Signal Processing– The Pioneer has a 72 Hz film mode that eliminates judder created by 3:2 sequence described above. However, there are more modes on the Pioneer and each mode occasionally creates artifacts, such as combing, or jaggies. I for one am not inclined to continually change processing modes every time I see image artifacts to get the best image for a particular program or movie. The Panasonic processing does a better job on the Silicon Optix test discs, and except for judder, provides fewer anomalies when viewing a variety of different content. Advantage-Panasonic (overall processing)/ Judder Free without Flicker -Advantage-Pioneer
Energy Consumption– We are a few months away from an industry standard test for power consumption. In lieu of a standard test, I freeze-framed an image of a dive into a swimming pool from the Olympic Trails program and using a power consumption meter measured the 60Ã¢â‚¬Â Pioneer and 50Ã¢â‚¬Â Panasonic in their respective calibrated settings. The watts measured was divided by the number of square inches of the respective displays to provide a Ã¢â‚¬Å“watts per square inchÃ¢â‚¬Â measurement. The results? The Panasonic measured .205 watt/ per sq. inch versus the PioneerÃ¢â‚¬â„¢s .2548 watt/sq. inch. This makes the Panasonic about 20% more efficient than the Pioneer. For those of you interested, in the uncalibrated factory default Vivid mode (Panasonic) and Dynamic (Pioneer) were 502 watts and 464 watts respectively. Calibrated power consumption was 218 watts and 392 watts respectively. Advantage-Panasonic
Color– The Panasonic provides a more natural green, a redder red than the Pioneer. The blues are quite accurate in both plasmas. Below are the hard numbers expressed in x. y. coordinates for the Panasonic with Digital Cinema Color (DCC) ON/ DCC OFF and the industry standards for HDTV (Rec. 709) and the Digital Cinema Initiative (DCI) Standard (Panasonic calls it DCC). Advantage-Panasonic
DCC On Red x .666 y.323
DCC OffÃ‚Â Ã‚Â Red x .657 y.330
DCI StanÃ‚Â Ã‚Â Red x.680Ã‚Â y.320
Rec. 709Ã‚Â Red x .640 y.330
DCC On GreenÃ‚Â x. 258 y.665
DCC Off GreenÃ‚Â x.274Ã‚Â y.648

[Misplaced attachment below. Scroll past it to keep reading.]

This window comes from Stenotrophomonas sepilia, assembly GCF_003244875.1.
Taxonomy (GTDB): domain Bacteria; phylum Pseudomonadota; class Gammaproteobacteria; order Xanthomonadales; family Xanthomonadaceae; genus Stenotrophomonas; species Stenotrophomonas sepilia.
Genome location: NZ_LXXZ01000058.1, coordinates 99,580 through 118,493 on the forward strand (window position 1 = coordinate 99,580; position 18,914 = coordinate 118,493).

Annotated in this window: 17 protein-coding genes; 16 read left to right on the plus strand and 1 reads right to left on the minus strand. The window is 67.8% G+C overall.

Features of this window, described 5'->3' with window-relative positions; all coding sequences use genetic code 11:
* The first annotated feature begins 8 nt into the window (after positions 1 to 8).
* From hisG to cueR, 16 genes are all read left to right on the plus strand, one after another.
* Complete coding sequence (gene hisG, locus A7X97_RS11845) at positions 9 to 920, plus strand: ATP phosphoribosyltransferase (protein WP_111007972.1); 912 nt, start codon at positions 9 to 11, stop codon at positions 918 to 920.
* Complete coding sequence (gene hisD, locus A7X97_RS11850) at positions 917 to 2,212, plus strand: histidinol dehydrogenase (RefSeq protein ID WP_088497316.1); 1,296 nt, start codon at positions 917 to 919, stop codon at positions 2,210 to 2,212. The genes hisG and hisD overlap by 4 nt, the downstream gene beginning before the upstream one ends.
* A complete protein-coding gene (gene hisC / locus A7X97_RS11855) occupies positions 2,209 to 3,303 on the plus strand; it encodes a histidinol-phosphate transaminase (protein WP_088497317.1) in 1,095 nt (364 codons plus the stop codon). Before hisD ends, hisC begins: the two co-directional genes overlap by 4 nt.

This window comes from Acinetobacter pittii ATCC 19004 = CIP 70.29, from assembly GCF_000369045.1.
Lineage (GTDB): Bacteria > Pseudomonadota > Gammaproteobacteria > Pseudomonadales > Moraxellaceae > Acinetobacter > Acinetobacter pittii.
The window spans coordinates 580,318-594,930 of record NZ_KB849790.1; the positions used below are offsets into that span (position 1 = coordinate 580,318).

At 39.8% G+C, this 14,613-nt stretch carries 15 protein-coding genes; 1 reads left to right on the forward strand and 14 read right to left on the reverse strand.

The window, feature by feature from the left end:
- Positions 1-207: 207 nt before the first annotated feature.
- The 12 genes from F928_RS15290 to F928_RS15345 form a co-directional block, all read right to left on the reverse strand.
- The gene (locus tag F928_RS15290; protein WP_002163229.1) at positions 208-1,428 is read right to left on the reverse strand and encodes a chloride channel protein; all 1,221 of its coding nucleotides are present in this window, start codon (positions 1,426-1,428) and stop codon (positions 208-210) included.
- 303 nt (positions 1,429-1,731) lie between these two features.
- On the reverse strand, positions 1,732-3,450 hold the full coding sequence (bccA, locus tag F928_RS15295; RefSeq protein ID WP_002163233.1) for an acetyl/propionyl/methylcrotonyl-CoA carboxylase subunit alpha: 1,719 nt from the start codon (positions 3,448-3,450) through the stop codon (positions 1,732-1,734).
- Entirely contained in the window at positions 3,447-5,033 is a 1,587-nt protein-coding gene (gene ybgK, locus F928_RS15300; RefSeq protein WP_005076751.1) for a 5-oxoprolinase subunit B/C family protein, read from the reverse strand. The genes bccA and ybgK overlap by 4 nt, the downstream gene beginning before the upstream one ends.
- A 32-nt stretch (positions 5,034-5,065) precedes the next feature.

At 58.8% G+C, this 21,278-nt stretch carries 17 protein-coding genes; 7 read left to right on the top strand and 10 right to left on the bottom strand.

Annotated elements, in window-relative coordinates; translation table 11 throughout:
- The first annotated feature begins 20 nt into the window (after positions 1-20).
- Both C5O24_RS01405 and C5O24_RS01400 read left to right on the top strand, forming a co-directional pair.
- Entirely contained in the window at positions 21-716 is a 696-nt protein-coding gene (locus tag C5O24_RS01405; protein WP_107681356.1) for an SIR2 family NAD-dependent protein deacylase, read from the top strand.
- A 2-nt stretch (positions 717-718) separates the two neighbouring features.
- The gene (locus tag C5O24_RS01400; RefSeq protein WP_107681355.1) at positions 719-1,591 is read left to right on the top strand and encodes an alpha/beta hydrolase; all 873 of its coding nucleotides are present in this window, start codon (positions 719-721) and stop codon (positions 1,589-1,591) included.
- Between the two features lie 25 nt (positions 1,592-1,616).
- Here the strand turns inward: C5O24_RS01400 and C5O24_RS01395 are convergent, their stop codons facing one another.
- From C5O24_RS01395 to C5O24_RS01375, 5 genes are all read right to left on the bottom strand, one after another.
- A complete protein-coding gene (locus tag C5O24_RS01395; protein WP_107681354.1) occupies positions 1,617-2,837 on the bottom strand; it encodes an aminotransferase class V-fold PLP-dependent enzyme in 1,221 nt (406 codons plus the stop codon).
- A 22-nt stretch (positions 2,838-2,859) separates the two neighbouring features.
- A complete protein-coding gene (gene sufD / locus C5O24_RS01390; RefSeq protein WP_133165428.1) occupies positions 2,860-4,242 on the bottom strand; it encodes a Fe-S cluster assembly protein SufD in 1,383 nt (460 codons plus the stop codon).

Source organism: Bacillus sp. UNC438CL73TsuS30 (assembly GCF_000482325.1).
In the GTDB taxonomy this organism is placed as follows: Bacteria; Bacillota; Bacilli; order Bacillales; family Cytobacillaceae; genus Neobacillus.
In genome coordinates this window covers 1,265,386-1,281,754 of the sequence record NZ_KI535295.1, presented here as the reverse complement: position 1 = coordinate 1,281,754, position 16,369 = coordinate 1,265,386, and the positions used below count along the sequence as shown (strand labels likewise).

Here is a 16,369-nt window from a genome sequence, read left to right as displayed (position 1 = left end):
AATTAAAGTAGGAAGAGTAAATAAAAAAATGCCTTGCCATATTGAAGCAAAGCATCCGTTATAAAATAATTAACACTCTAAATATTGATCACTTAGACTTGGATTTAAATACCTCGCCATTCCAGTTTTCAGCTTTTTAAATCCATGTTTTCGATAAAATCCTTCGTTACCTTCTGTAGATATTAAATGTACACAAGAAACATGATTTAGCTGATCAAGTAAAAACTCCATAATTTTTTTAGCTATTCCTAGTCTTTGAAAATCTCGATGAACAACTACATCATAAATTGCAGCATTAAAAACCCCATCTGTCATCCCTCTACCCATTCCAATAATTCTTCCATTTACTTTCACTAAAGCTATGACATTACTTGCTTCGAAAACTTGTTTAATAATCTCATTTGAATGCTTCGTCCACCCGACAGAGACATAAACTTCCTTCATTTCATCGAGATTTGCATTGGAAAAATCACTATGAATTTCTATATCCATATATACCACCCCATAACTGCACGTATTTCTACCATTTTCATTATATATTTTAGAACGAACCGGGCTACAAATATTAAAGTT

DCI Stan GreenÃ‚Â x .265 y.690
Rec. 709Ã‚Â GreenÃ‚Â x .300 y.600
DCC OnÃ‚Â Blue x.151 y.058
DCC OffÃ‚Â BlueÃ‚Â x.151 y.058
DCI Stand Blue x.150 y.600
Rec. 709Ã‚Â Ã‚Â Blue x.150 y.600
Gamma-The rate of transition from dark to light is called Gamma and can be measured and tracked. The standard for HDTV is 2.2 and the Panasonic tracked quite close to the industry standard. The Ã¢â‚¬Å“NormalÃ¢â‚¬Â mode setting, is the one to choose for the best and most accurate image. The PioneerÃ¢â‚¬â„¢s gamma curve was not as accurate as PanasonicÃ¢â‚¬â„¢s, however it provides an image (when using film-based sources) that may be preferred by a number of viewers. The transitions are more rapid than the standard, in the parts of the image that are low-middle to high-middle brightness resulting in an overall brighter, punchier image, when compared next to the Panasonic. The downside? The Pioneer makes film grain more prominent. The Panasonic image appears flatter (less contrast) but is smoother by not exaggerating the presence of film grain and making transitions on faces and objects appear more natural. On many video based sources such as sports, concert videos and non-scripted (and a growing number of scripted) television series evaluated, there were far less apparent differences in the image transitions (and since it was video based no film grain on either display). Advantage-Panasonic
Overall Quality-The Panasonic is an excellent plasma HDTV with the best color of any panel tested to date. Its noise reduction, signal processing and energy efficiency (once calibrated) along with its comparatively low retail price ($3499.95) makes a very compelling case for it to be placed at the top of the HDTV hierarchy.Ã‚Â The comparison with a Pioneer KURO demonstrates, the need to determine which set of performance attributes: Color Accuracy, Signal Processing, Gamma, Dark Detail, Energy Consumption and Price versus Black Level, Anti Reflection and overall Brightness are most important to the perspective purchaser.
Copyright Ã‚Â©2008 Gary Merson/HD GuruÃ¢â€žÂ¢. All rights reserved. The content and photos within may not be distributed electronically or copied mechanically without specific written permission.